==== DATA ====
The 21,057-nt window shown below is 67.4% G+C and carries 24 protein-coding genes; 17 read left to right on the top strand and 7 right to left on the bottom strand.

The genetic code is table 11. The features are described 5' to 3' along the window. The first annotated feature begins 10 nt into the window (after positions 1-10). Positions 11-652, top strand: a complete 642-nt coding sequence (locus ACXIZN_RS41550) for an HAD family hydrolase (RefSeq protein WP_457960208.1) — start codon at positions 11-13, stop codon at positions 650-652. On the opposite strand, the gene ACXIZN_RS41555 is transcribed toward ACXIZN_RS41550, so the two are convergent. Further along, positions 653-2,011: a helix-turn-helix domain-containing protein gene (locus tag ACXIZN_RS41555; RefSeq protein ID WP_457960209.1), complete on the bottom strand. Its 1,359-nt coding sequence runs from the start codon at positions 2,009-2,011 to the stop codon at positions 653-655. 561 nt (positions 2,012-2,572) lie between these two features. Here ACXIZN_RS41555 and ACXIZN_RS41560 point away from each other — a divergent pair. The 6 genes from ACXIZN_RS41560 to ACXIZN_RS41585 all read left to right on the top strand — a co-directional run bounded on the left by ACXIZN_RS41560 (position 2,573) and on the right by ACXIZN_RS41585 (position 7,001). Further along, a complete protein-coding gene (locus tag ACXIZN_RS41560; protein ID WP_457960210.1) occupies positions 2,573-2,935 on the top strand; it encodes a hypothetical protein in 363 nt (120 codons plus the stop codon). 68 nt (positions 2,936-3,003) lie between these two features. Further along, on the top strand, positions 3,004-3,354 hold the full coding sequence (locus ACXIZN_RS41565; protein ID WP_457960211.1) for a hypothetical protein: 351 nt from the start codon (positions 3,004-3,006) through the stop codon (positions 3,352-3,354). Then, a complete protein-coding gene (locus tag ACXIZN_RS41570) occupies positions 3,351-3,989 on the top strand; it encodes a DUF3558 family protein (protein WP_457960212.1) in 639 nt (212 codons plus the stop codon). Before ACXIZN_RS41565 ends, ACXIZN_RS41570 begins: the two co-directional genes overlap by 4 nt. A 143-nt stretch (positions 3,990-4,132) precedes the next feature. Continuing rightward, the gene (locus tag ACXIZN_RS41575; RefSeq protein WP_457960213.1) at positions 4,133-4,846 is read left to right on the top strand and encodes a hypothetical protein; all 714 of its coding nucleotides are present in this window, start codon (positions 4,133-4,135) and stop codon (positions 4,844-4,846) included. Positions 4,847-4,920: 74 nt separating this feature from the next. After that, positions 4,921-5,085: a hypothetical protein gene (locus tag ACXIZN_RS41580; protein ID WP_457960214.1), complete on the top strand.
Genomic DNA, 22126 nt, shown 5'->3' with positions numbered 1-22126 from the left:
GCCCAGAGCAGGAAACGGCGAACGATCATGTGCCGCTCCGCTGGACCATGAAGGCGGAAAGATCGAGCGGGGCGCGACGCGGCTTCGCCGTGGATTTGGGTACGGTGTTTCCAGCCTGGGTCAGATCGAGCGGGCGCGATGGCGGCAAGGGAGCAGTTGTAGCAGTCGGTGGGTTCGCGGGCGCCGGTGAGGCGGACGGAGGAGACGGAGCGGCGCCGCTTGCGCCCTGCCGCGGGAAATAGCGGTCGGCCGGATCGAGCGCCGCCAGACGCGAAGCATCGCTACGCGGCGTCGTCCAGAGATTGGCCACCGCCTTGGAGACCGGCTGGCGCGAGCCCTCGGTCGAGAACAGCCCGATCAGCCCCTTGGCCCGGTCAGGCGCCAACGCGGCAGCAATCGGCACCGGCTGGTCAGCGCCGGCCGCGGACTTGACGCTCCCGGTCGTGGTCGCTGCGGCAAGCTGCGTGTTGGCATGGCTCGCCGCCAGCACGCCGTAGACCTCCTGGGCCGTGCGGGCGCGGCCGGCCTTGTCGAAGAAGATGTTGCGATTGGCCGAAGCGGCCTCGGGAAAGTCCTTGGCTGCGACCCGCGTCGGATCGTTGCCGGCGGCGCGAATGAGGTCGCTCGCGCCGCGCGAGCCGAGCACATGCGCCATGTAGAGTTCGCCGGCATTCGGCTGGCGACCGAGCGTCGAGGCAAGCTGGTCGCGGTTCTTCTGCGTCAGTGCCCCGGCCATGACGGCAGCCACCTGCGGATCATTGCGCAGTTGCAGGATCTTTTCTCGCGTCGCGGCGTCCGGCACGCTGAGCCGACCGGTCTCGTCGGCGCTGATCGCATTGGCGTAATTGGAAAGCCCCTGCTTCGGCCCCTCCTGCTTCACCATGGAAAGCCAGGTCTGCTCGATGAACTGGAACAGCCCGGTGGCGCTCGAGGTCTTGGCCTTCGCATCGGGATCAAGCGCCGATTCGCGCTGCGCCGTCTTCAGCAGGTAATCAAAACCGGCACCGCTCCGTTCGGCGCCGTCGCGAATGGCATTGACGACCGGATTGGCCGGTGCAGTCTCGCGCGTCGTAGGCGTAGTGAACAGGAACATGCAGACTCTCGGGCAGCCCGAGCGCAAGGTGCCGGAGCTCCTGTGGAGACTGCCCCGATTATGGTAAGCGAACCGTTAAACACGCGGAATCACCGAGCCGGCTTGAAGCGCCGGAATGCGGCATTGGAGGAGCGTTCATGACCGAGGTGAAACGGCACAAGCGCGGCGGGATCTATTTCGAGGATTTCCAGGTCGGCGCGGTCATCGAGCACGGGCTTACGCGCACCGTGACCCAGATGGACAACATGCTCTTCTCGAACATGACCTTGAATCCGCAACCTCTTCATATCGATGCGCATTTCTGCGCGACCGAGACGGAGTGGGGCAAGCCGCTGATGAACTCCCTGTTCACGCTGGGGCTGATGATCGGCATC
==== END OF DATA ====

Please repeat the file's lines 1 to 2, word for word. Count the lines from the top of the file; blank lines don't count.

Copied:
The 21,057-nt window shown below is 67.4% G+C and carries 24 protein-coding genes; 17 read left to right on the top strand and 7 right to left on the bottom strand.

The genetic code is table 11. The features are described 5' to 3' along the window. The first annotated feature begins 10 nt into the window (after positions 1-10). Positions 11-652, top strand: a complete 642-nt coding sequence (locus ACXIZN_RS41550) for an HAD family hydrolase (RefSeq protein WP_457960208.1) — start codon at positions 11-13, stop codon at positions 650-652. On the opposite strand, the gene ACXIZN_RS41555 is transcribed toward ACXIZN_RS41550, so the two are convergent. Further along, positions 653-2,011: a helix-turn-helix domain-containing protein gene (locus tag ACXIZN_RS41555; RefSeq protein ID WP_457960209.1), complete on the bottom strand. Its 1,359-nt coding sequence runs from the start codon at positions 2,009-2,011 to the stop codon at positions 653-655. 561 nt (positions 2,012-2,572) lie between these two features. Here ACXIZN_RS41555 and ACXIZN_RS41560 point away from each other — a divergent pair. The 6 genes from ACXIZN_RS41560 to ACXIZN_RS41585 all read left to right on the top strand — a co-directional run bounded on the left by ACXIZN_RS41560 (position 2,573) and on the right by ACXIZN_RS41585 (position 7,001). Further along, a complete protein-coding gene (locus tag ACXIZN_RS41560; protein ID WP_457960210.1) occupies positions 2,573-2,935 on the top strand; it encodes a hypothetical protein in 363 nt (120 codons plus the stop codon). 68 nt (positions 2,936-3,003) lie between these two features. Further along, on the top strand, positions 3,004-3,354 hold the full coding sequence (locus ACXIZN_RS41565; protein ID WP_457960211.1) for a hypothetical protein: 351 nt from the start codon (positions 3,004-3,006) through the stop codon (positions 3,352-3,354). Then, a complete protein-coding gene (locus tag ACXIZN_RS41570) occupies positions 3,351-3,989 on the top strand; it encodes a DUF3558 family protein (protein WP_457960212.1) in 639 nt (212 codons plus the stop codon). Before ACXIZN_RS41565 ends, ACXIZN_RS41570 begins: the two co-directional genes overlap by 4 nt. A 143-nt stretch (positions 3,990-4,132) precedes the next feature. Continuing rightward, the gene (locus tag ACXIZN_RS41575; RefSeq protein WP_457960213.1) at positions 4,133-4,846 is read left to right on the top strand and encodes a hypothetical protein; all 714 of its coding nucleotides are present in this window, start codon (positions 4,133-4,135) and stop codon (positions 4,844-4,846) included. Positions 4,847-4,920: 74 nt separating this feature from the next. After that, positions 4,921-5,085: a hypothetical protein gene (locus tag ACXIZN_RS41580; protein ID WP_457960214.1), complete on the top strand.